019: Consider the Illustrator

Consider the Illustrator

Are you being a good partner?

September 30, 2016

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Listener Question of the Week:

Sue asks:

How do I know if I have a story that's worth publishing?

Listen to the episode for the answer!

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These tips come from notes taken at a Writer's Retreat several years ago when the wonderful illustrator Brian Lies helped us gain an illustrator's eye view:

* Think about how things look as you write.

Sometimes we writers choose creatures for a story based on how funny they sound to our ear. We might giggle at the idea of an elephant who goes to live with a family of mice––but think for a minute about the job of the illustrator. How big is an elephant? How big is a mouse? How do we make them both fit on a page? Are we saddling the illustrator with choosing between showing the whole elephant (and little dots of mice) or showing the whole mouse (and just the tip of the elephant's trunk or perhaps a toe).

* Consider little things that make illustrations interesting.

It might be interesting to read a story that is a conversation between two kids––but after the first illustration, it's pretty dull to draw it. Keep the characters moving --new actions, new places, and new times of day can go a long way to making the story look good.

For more tips on how to be a good partner with your illustrator, listen to the podcast. Also, a comprehensive list of the length of children's books from board books to YA novels to magazine article is discussed in this week's episode.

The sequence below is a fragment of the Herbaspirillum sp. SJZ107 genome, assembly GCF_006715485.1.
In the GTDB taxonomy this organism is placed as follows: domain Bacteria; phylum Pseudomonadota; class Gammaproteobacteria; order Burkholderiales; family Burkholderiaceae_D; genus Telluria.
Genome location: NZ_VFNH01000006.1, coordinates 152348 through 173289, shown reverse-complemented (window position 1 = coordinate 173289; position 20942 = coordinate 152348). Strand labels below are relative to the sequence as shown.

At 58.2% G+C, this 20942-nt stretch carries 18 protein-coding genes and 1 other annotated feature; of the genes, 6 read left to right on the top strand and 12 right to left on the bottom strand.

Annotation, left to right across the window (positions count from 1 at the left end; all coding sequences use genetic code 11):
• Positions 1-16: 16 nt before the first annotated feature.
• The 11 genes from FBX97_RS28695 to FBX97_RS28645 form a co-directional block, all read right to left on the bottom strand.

Download the show notes for a handy guide on word count!


Katie Davis
October 10, 2016

Vanessa, Especially since you feel such a kinship, I'm so sorry, but Deborah Warren is not one of the people accepting submissions from Picture Book Summit attendees. To answer your question of it seeming pointless to have her at Picture Book Summit unless she was accepting––the point was to represent the perspectives of multiple agents, including one like her who is well-established. The point also was to share information and give you access to her knowledge and her answers to questions we knew many, if not most, attendees would want. As wonderful as Deborah is, there are many agents out there, and I feel confident you will come across others with whom you feel a kinship!

Katie Davis
October 10, 2016

Alicia, would mind calling in your questions to http://writingforchildren.com/speak so more people can benefit from the answers? Thanks! SO appreciated!

Vanessa Gates Miller
October 6, 2016

Dear Katie, I have a question that I am dying to have you answer about Deborah Warren from the Picture Book Summit. I don't have any other way of getting an answer from anyone, so I'm really hoping you will get back to me at your convenience. I fell in love with Deborah Warren when I watched the interviews. She has the heart I am looking for in an agent. Plus, my manuscripts fit her criteria so well. I hope (pray) she will accept me as a client. The problem is she only takes clients who are exclusively referred. It seems pointless to have an interview on the picture book summit if she is not accepting our submissions. So I am confused at this point. Will she accept submissions from picture book summit attendees? Are we now considered referred? Please help me know if I can submit to her as she is someone I feel deeply connected to now and have a passion to work with. I would be so lucky to be agented by her. You are always so helpful, I was hoping you would be willing to help me out on this issue. You can reach me at Vanessagatesmiller@gmail.com or Vanessagmwriter@gmail.com. I check them both throughout the day. Warmly, Vanessa Gates Miller

alicia minor
October 2, 2016

From reading some of my writing colleagues manuscripts, they include their own art suggestions in the manuscript itself. Is this a good practice since we all know that each artist has each own job/role in the making of a picture book? You write, she/he illustrates. Are there cases when authors chip in their own suggestions? What if the author is not satisfied with the illustrations? I guess an agreement/solution should be reached between two parties before the go signal. There are so many conflicting questions out there that float around. If I should reach that stage/situation, I guess the best thing to do is to trust the illustrator and everybody is happy.

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